VOL. 124, NO. 46, 2002 13871
Stasko et al.
Figure 5. Infrared spectrum (KBr) of [H(OEt2)2][CHB11H5Cl6], 1 (solid line), with anion bands at 3058s, 2016s 1135s, 1031s, 1015s, 988s, 946s, 870s, 819m, 750m, 650m cm-1 subtracted (dashed line). These spectra are compared to free Et2O (dotted line) whose sharp νasC-O-C at 1120 cm-1 is lost in 1.
lengthening from those in a THF lattice solvate [1.41(1) Å].48 The average O‚‚‚O separations of 2.40 Å in 1 and 2.355(13) Å in 2 can be compared to the value of 2.396(4) Å reported for [H(OEt2)2]2[Zn2Cl6]13 and 2.445(9) Å for [H(OEt2)2][B(C6F5)4].12 The values calculated for 1 and 2 via DFT methods are 2.404 and 2.381 Å respectively. Higher thermal parameters in the atoms of the cations relative to those of the anions in the published structures suggest caution in drawing any conclusions about differences in the experimental data. All of the values are within 5 standard deviations of 2.40 Å and are among the shortest known for O‚‚‚H‚‚‚O systems. The IR spectra of 1 and 2 show the very broad and intense bands associated with the O-H-O fragment, typical of strong hydrogen bonds.49,50 As illustrated in Figure 5 for the H(OEt2)2+ cation, the band assigned to νas(O-H-O) is seen as a very broad feature centered at ca. 1000 cm-1 and that assigned to δ(OH-O) is centered at 1524 cm-1. The shapes of these bands, particularly the lower energy band, are distorted by resonance effects leading to so-called “transparent windows”. These appear as irregular oscillations in the lower energy band of 1 (Figure 5) and as dips in the spectrum of 2 centered at 1484, 1366, and 1165 cm-1 (Figure S2). This effect is commonly observed in crystalline species with very strong H-bonds.51-53 The spectrum of the cation in 1 fully coincides with that of [H(OEt2)2][FeCl4] in CCl4 solution.9 This indicates that the anion influence is minor, consistent with the well-separated ions seen in the crystal structures, and weak ion pairing in solution. Nevertheless, the carborane anion ν(B-H) stretching bands at ca. 2600 cm-1 are split into two bands reflecting asymmetry in its immediate environment. The center of mass of the broad νas(O-H-O) and δ(O-H-O) bands in 2 appear to have slightly lower frequencies than in 1, consistent with the shorter O‚‚‚O distance in 2 and a slightly stronger H-bond with THF relative to diethyl ether. A striking peculiarity of the IR spectra of 1 and 2 is the disappearance of the νas(C-O-C) bands of the ethers, expected as strong, sharp bands ca. 50-100 cm-1 lower than in the free ethers (1120 cm-1 in diethyl ether). These bands are presumably (47) Dreyfuss, P.; Dreyfuss, M. P. AdV. Polymer Sci. 1967, 4, 528-590. (48) Cotton, F. A.; Ilsley, W. H. Inorg. Chem. 1981, 20, 572-578. (49) Librovich, N. B.; Sakun, V. P.; Sokolov, N. D. Chem. Phys. 1979, 39, 351-366. (50) Sokolov, N. D.; Vener, M. V.; Savelev, V. A. J. Mol. Struct. 1988, 177, 93-110. (51) Videnova-Adrabinska, V.; Baran, J.; Ratajczak, H. Spectrochim. Acta A 1986, 42, 641-648. (52) Videnova-Adrabinska, V. J. Mol. Struct. 1990, 237, 367-388. (53) Baran, J.; Ilczyszyn, M. M.; Jakubas, R.; Ratajczak, H. J. Mol. Struct. 1991, 246, 1-12. 13872 J. AM. CHEM. SOC.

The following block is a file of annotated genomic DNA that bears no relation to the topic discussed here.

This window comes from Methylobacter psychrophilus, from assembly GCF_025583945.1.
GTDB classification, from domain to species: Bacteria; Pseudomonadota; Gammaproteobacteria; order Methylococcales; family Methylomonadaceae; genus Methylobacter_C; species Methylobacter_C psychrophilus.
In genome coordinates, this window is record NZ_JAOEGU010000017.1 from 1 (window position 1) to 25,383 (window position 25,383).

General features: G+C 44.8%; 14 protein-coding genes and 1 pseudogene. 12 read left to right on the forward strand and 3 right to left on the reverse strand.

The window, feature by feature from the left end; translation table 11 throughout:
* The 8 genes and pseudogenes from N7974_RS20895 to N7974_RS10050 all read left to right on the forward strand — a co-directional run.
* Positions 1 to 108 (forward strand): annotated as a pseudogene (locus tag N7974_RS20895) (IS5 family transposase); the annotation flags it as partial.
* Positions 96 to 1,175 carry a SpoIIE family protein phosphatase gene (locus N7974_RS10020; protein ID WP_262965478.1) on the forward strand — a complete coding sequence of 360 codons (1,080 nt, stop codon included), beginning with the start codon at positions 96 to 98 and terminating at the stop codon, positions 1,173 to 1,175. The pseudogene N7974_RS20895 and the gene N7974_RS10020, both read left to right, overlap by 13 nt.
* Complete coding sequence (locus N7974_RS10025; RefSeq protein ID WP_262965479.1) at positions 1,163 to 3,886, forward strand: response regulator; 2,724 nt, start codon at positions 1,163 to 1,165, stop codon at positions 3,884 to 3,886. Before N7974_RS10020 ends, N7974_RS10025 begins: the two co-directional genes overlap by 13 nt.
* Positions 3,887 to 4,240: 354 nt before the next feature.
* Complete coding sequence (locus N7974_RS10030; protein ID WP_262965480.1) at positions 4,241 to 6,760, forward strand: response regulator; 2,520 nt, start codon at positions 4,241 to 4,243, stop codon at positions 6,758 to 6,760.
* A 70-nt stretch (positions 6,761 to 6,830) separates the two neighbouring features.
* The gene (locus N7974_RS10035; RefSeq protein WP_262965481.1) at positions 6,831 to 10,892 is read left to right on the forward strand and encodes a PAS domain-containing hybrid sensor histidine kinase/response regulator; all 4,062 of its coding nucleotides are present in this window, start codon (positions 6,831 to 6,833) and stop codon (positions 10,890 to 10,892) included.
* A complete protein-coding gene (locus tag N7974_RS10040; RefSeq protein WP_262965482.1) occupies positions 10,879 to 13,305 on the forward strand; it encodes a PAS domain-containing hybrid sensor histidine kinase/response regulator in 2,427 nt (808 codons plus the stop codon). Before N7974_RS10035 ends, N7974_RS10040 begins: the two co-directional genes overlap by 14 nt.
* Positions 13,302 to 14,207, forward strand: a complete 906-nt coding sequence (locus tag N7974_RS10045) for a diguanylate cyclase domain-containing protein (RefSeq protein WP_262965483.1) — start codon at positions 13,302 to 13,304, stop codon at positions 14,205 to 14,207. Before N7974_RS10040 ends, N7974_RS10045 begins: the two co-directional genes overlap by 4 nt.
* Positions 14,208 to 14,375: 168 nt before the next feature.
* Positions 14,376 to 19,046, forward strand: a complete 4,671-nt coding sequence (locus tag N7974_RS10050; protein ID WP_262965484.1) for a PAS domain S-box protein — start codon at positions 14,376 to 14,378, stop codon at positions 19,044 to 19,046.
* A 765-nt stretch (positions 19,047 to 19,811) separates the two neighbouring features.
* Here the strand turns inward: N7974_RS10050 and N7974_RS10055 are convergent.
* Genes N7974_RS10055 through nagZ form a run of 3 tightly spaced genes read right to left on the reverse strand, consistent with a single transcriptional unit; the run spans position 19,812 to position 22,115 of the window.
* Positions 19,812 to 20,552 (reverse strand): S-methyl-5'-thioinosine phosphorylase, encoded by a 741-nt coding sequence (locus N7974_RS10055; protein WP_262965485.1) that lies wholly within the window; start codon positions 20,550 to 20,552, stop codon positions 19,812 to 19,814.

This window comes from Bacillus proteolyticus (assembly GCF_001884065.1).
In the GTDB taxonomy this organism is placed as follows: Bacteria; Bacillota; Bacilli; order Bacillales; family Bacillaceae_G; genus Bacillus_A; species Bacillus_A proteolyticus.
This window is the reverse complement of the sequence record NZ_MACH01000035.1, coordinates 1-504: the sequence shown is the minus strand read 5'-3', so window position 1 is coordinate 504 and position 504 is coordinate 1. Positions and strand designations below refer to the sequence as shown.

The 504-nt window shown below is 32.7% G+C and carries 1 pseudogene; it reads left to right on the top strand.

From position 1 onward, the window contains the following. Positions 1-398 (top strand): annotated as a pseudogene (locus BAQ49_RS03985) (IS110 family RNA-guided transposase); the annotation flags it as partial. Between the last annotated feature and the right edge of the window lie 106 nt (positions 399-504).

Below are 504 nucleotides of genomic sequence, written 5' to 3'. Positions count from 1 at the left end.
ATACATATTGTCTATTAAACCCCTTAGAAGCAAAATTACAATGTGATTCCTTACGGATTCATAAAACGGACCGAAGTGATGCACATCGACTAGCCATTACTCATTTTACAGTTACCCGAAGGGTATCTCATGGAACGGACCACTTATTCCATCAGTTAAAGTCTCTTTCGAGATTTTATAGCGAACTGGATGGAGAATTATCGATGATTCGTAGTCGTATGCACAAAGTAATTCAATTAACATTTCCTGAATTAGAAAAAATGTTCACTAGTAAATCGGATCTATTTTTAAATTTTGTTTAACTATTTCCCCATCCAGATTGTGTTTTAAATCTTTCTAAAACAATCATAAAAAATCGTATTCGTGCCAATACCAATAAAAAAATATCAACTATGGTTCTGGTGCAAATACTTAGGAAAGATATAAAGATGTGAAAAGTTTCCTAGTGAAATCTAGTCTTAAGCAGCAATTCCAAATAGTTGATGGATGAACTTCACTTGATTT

VOL. 124, NO. 46, 2002
Figure 6. Perspective drawing of the cation in [H(benzophenone)2][CHB11H5Cl6], 3, (above) and the DFT calculated structure (below).
broadened and obscured by νas(O-H-O), whose resonance distortion does not allow deconvolution of underlying bands. Their disappearance has been explained in terms of delocalization of the proton on the flat bottom of a potential well between the O‚‚‚O atoms.9 It is consistent with an indeterminate position of H+ within an interval along the O‚‚‚H‚‚‚O trajectory, giving rise to a family of potential energy curves (Figure 2b). It is a particularly dramatic case of inhomogeneous line broadening. DFT calculations indicate that the proton is centered between the two O atoms in these bis-ether cations. However, excursions of the proton 0.25 Å either side of center point along the O‚‚‚O trajectory lead to only small increases in the total energy of the system (2σI) wR2 (all) Diff. pk/ho (e/Å3)
monoclinic P21/c 7.6777(4) 23.5020(13) 13.5215(7) 90 90.7730(10) 90 2439.6(2) 4 498.92 1.358 198(2) 1.020 0.0409 0.0666 0.0949 0.1055 0.649/-0.219
monoclinic P 21/n 12.15240(10) 24.9529(2) 17.1935(2) 90 108.350(1) 90 4948.52(8) 8 761.64 2.045 203(2) 1.022 0.0496 0.1025 0.0887 0.1067 0.920/-0.961
triclinic P-1 9.9028(5) 13.8281(7) 13.9213(7) 68.2140(10) 74.9370(10) 84.967(2) 1709.28(15) 2 715.10 1.389 198(2) 1.021 0.0536 0.0922 0.1236 0.1410 1.371/-0.342
monoclinic P21/m 7.6653(8) 19.583(2) 9.0121(9) 90 91.987(2) 90 1352.0(2) 2 596.90 1.466 213(2) 1.040 0.0382 0.0545 0.0962 0.1064 0.887/-0.448
monoclinic P 21/n 23.374(5) 15.107(4) 23.804(5) 90 99.907(10) 90 8280(3) 16 442.81 1.421 170(2) 1.013 0.0534 0.1248 0.1025 0.1248 0.303/-0.316